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Will the Consumption Externalities' Effects in the Ramsey Model Please Stand Up?

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  • Wendner, Ronald

Abstract

This paper investigates household decisions when individual utility depends on a consumption reference level. The desire to ``keep up with the Joneses'' represents one such example. The prior literature shows that, in a Ramsey model, consumption externalities have no impact on steady state behavior, once labor supply is exogenous. In contrast, this paper argues that --- once there is (exogenous) technological change --- consumption externalities always affect steady state behavior, even if labor supply is exogenous. The nature of the effects depends on the consumption externality's impact on a household's elasticity of marginal utility of consumption.

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File URL: http://mpra.ub.uni-muenchen.de/22905/
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Bibliographic Info

Paper provided by University Library of Munich, Germany in its series MPRA Paper with number 22905.

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Date of creation: 25 May 2010
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Handle: RePEc:pra:mprapa:22905

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Keywords: Consumption externality; keeping up with the Joneses; Ramsey model; intertemporal elasticity of substitution;

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  1. Stephen J Turnovsky & Goncalo Monteiro, . "Consumption Externalities, Production Externalities and Efficient Capital Accumulation under Time Non-separable Preferences," Discussion Papers 05/08, Department of Economics, University of York.
  2. Michael Rauscher, 1997. "Conspicuous consumption, economic growth, and taxation," Journal of Economics, Springer, vol. 66(1), pages 35-42, February.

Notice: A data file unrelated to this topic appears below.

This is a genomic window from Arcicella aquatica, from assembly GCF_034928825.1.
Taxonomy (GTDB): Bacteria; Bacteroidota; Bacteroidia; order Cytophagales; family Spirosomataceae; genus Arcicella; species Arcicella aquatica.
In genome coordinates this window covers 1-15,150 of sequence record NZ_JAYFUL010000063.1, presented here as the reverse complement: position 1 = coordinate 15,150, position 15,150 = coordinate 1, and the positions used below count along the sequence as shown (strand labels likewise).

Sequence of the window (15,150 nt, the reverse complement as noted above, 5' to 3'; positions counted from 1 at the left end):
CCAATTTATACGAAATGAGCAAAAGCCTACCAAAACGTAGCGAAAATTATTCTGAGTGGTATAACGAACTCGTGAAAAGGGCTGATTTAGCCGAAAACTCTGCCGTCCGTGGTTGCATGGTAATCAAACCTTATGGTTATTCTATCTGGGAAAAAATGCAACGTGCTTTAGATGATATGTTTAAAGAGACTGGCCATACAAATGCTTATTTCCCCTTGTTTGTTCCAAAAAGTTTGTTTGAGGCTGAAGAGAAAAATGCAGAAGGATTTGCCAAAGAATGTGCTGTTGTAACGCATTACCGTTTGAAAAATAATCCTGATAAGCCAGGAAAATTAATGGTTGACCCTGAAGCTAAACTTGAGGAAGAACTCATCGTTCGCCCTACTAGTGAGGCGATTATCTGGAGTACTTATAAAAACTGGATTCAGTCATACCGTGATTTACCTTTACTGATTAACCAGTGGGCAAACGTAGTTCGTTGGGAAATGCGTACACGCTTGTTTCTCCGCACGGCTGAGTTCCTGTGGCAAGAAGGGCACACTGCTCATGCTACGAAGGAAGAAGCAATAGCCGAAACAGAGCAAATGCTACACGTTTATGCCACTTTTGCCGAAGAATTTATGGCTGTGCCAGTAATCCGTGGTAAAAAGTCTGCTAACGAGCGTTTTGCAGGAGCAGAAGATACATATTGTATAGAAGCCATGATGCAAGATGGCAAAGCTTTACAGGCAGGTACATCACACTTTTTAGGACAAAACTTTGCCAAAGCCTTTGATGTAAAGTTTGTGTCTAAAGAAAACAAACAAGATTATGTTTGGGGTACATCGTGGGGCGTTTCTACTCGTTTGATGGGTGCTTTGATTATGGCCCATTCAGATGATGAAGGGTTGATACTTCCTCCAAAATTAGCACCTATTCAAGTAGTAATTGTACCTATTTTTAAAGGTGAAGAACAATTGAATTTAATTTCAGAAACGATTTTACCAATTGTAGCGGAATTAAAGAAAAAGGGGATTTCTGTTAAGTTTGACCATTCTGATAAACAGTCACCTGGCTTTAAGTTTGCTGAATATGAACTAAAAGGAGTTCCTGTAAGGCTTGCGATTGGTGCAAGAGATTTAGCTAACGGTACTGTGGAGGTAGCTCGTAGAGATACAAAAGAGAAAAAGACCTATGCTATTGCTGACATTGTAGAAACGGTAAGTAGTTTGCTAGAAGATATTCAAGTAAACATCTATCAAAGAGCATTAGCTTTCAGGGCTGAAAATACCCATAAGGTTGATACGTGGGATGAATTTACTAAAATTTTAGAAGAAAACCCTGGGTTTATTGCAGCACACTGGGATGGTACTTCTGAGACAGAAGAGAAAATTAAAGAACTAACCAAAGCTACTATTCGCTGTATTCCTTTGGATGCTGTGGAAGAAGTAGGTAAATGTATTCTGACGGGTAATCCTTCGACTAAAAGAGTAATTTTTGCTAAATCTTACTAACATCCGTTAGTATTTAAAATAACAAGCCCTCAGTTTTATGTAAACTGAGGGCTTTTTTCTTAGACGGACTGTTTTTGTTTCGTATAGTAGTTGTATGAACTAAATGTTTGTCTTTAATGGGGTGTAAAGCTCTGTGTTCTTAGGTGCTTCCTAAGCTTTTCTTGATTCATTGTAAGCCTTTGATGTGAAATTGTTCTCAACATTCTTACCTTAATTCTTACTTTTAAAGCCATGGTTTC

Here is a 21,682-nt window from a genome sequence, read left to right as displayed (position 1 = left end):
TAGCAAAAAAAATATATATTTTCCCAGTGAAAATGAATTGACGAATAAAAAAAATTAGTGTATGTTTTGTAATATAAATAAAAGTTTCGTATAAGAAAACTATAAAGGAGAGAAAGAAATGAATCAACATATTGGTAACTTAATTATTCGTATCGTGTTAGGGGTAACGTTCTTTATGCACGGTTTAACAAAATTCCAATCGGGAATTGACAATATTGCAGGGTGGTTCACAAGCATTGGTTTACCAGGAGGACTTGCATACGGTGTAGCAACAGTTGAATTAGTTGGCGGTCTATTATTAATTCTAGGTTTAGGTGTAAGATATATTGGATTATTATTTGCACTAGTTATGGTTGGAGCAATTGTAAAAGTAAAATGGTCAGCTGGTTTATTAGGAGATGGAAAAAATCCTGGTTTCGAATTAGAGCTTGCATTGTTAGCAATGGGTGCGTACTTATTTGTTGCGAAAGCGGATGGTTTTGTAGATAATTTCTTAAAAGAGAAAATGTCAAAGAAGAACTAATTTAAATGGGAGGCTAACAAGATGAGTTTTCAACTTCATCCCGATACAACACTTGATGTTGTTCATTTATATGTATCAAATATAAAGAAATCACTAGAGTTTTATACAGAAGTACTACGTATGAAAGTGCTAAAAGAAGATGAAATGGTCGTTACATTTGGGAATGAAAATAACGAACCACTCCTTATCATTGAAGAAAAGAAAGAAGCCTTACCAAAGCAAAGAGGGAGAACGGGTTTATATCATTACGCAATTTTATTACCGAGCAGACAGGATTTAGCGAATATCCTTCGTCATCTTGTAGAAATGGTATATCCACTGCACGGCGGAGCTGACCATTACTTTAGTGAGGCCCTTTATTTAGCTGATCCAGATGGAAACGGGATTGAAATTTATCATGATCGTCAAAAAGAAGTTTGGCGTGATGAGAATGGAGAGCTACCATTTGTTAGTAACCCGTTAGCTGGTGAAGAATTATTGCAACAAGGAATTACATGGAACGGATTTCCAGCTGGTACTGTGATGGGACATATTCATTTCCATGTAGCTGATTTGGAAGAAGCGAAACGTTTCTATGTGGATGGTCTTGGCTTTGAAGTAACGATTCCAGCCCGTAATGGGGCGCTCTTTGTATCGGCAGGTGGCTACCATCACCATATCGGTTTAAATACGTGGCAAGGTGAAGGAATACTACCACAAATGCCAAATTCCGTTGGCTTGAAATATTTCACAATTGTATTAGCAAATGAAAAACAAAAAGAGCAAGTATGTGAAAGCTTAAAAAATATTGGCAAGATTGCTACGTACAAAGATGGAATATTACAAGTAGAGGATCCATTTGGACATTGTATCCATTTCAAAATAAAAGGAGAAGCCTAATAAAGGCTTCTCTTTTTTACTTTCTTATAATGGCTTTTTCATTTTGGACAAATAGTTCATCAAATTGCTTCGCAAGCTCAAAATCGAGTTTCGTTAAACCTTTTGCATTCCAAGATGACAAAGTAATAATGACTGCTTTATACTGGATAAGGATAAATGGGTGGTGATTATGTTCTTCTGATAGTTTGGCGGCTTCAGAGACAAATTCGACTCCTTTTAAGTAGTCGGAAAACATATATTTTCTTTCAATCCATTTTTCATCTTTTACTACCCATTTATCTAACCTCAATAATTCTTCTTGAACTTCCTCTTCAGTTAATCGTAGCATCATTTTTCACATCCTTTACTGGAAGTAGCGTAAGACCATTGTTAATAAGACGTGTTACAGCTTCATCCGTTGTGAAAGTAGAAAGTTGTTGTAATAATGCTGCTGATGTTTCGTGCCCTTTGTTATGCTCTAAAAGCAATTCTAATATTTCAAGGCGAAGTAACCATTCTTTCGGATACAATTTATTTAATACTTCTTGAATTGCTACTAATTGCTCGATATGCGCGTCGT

3. Francisco Alvarez-Cuadrado & Goncalo Monteiro & Stephen J. Turnovsky, 2004. "Habit Formation, Catching Up with the Joneses, and Economic Growth," Journal of Economic Growth, Springer, vol. 9(1), pages 47-80, 03.
  4. Liu, Wen-Fang & Turnovsky, Stephen J., 2005. "Consumption externalities, production externalities, and long-run macroeconomic efficiency," Journal of Public Economics, Elsevier, vol. 89(5-6), pages 1097-1129, June.
  5. Walter Fisher & Franz Hof, 2000. "Relative consumption, economic growth, and taxation," Journal of Economics, Springer, vol. 72(3), pages 241-262, October.
  6. Bill Dupor & Wen-Fang Liu, 2003. "Jealousy and Equilibrium Overconsumption," American Economic Review, American Economic Association, vol. 93(1), pages 423-428, March.
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Cited by:
  1. Goncalo Monteiro & Stephen Turnovsky, 2013. "Anticipated Consumption and its Impact on Capital Accumulation and Growth: 'Forward-Looking' vs. 'Backward-Looking' Consumption Reference," CESifo Working Paper Series 4536, CESifo Group Munich.
  2. Aronsson, Thomas & Johansson-Stenman, Olof, 2010. "Veblen’s Theory of the Leisure Class Revisited: Implications for Optimal Income Taxation," Working Papers in Economics 466, University of Gothenburg, Department of Economics.
  3. Aronsson, Thomas & Johansson-Stenman, Olof, 2013. "Publicly Provided Private Goods and Optimal Taxation when Consumers Have Positional Preferences," Working Papers in Economics 558, University of Gothenburg, Department of Economics.
  4. Johansson-Stenman, Olof & Sterner, Thomas, 2011. "Discounting and Relative Consumption," Discussion Papers dp-11-38, Resources For the Future.
  5. Aronsson, Thomas & Johansson-Stenman, Olof, 2012. "When Samuelson Met Veblen Abroad: National and Global Public Good Provision when Social Comparisons Matter," UmeÃ¥ Economic Studies 843, Umeå University, Department of Economics.
  6. Thomas Aronsson & Olof Johansson-Stenman, 2013. "Veblen’s theory of the leisure class revisited: implications for optimal income taxation," Social Choice and Welfare, Springer, vol. 41(3), pages 551-578, September.

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